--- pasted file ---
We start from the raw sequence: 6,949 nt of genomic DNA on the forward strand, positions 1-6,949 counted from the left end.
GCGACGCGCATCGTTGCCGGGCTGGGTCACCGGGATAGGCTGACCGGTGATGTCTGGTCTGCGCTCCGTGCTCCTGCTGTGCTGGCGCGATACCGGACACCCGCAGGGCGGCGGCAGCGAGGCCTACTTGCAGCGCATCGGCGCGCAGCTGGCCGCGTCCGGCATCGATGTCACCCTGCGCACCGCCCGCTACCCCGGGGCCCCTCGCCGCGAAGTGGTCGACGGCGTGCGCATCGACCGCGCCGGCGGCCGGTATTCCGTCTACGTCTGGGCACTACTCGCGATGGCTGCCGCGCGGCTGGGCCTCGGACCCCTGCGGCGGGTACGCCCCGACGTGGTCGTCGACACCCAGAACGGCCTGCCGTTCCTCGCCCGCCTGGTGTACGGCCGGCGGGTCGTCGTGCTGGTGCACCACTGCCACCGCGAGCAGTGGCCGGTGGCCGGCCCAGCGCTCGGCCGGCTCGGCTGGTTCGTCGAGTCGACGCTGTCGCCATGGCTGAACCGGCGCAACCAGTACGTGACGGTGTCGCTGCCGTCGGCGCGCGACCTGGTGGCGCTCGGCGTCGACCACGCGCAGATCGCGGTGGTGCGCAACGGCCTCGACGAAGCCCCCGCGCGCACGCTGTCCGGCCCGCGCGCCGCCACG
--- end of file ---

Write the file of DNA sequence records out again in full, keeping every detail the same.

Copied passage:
We start from the raw sequence: 6,949 nt of genomic DNA on the forward strand, positions 1-6,949 counted from the left end.
GCGACGCGCATCGTTGCCGGGCTGGGTCACCGGGATAGGCTGACCGGTGATGTCTGGTCTGCGCTCCGTGCTCCTGCTGTGCTGGCGCGATACCGGACACCCGCAGGGCGGCGGCAGCGAGGCCTACTTGCAGCGCATCGGCGCGCAGCTGGCCGCGTCCGGCATCGATGTCACCCTGCGCACCGCCCGCTACCCCGGGGCCCCTCGCCGCGAAGTGGTCGACGGCGTGCGCATCGACCGCGCCGGCGGCCGGTATTCCGTCTACGTCTGGGCACTACTCGCGATGGCTGCCGCGCGGCTGGGCCTCGGACCCCTGCGGCGGGTACGCCCCGACGTGGTCGTCGACACCCAGAACGGCCTGCCGTTCCTCGCCCGCCTGGTGTACGGCCGGCGGGTCGTCGTGCTGGTGCACCACTGCCACCGCGAGCAGTGGCCGGTGGCCGGCCCAGCGCTCGGCCGGCTCGGCTGGTTCGTCGAGTCGACGCTGTCGCCATGGCTGAACCGGCGCAACCAGTACGTGACGGTGTCGCTGCCGTCGGCGCGCGACCTGGTGGCGCTCGGCGTCGACCACGCGCAGATCGCGGTGGTGCGCAACGGCCTCGACGAAGCCCCCGCGCGCACGCTGTCCGGCCCGCGCGCCGCCACG